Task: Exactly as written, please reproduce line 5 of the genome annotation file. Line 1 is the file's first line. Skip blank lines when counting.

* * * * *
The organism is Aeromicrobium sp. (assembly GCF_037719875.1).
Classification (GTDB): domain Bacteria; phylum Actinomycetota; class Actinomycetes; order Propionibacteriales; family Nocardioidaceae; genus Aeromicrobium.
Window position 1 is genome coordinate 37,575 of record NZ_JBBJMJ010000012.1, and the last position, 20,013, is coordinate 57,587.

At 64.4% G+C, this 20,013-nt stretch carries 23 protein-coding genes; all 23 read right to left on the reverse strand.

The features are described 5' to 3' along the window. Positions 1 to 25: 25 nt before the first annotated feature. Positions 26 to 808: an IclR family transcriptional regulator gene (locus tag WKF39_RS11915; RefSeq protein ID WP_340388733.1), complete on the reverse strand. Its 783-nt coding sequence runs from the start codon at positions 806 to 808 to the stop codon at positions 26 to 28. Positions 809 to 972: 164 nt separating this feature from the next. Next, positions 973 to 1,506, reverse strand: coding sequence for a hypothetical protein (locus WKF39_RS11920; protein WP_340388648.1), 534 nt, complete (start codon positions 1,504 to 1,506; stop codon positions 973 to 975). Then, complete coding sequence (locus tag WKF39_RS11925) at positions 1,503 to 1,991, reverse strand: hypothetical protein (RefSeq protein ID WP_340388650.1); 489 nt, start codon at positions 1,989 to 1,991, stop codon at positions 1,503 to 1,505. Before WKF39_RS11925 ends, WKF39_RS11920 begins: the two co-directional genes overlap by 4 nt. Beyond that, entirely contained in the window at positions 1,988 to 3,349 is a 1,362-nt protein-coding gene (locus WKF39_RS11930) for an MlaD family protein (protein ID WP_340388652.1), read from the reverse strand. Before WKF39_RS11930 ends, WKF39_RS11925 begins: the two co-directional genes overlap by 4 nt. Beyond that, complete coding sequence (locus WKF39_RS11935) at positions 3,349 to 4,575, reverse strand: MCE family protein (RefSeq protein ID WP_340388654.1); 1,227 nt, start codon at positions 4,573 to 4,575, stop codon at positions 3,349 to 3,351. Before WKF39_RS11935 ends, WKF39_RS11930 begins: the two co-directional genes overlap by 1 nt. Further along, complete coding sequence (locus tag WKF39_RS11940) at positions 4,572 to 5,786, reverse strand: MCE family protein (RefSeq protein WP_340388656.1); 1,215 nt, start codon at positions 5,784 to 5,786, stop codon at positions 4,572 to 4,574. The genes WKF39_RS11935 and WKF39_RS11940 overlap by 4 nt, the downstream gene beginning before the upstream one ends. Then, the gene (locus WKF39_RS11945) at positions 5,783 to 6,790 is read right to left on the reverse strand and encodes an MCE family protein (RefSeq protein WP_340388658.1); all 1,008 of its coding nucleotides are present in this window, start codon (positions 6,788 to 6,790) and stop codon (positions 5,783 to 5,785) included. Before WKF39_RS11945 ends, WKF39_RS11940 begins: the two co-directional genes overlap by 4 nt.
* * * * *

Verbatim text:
The features are described 5' to 3' along the window. Positions 1 to 25: 25 nt before the first annotated feature. Positions 26 to 808: an IclR family transcriptional regulator gene (locus tag WKF39_RS11915; RefSeq protein ID WP_340388733.1), complete on the reverse strand. Its 783-nt coding sequence runs from the start codon at positions 806 to 808 to the stop codon at positions 26 to 28. Positions 809 to 972: 164 nt separating this feature from the next. Next, positions 973 to 1,506, reverse strand: coding sequence for a hypothetical protein (locus WKF39_RS11920; protein WP_340388648.1), 534 nt, complete (start codon positions 1,504 to 1,506; stop codon positions 973 to 975). Then, complete coding sequence (locus tag WKF39_RS11925) at positions 1,503 to 1,991, reverse strand: hypothetical protein (RefSeq protein ID WP_340388650.1); 489 nt, start codon at positions 1,989 to 1,991, stop codon at positions 1,503 to 1,505. Before WKF39_RS11925 ends, WKF39_RS11920 begins: the two co-directional genes overlap by 4 nt. Beyond that, entirely contained in the window at positions 1,988 to 3,349 is a 1,362-nt protein-coding gene (locus WKF39_RS11930) for an MlaD family protein (protein ID WP_340388652.1), read from the reverse strand. Before WKF39_RS11930 ends, WKF39_RS11925 begins: the two co-directional genes overlap by 4 nt. Beyond that, complete coding sequence (locus WKF39_RS11935) at positions 3,349 to 4,575, reverse strand: MCE family protein (RefSeq protein ID WP_340388654.1); 1,227 nt, start codon at positions 4,573 to 4,575, stop codon at positions 3,349 to 3,351. Before WKF39_RS11935 ends, WKF39_RS11930 begins: the two co-directional genes overlap by 1 nt. Further along, complete coding sequence (locus tag WKF39_RS11940) at positions 4,572 to 5,786, reverse strand: MCE family protein (RefSeq protein WP_340388656.1); 1,215 nt, start codon at positions 5,784 to 5,786, stop codon at positions 4,572 to 4,574. The genes WKF39_RS11935 and WKF39_RS11940 overlap by 4 nt, the downstream gene beginning before the upstream one ends. Then, the gene (locus WKF39_RS11945) at positions 5,783 to 6,790 is read right to left on the reverse strand and encodes an MCE family protein (RefSeq protein WP_340388658.1); all 1,008 of its coding nucleotides are present in this window, start codon (positions 6,788 to 6,790) and stop codon (positions 5,783 to 5,785) included. Before WKF39_RS11945 ends, WKF39_RS11940 begins: the two co-directional genes overlap by 4 nt.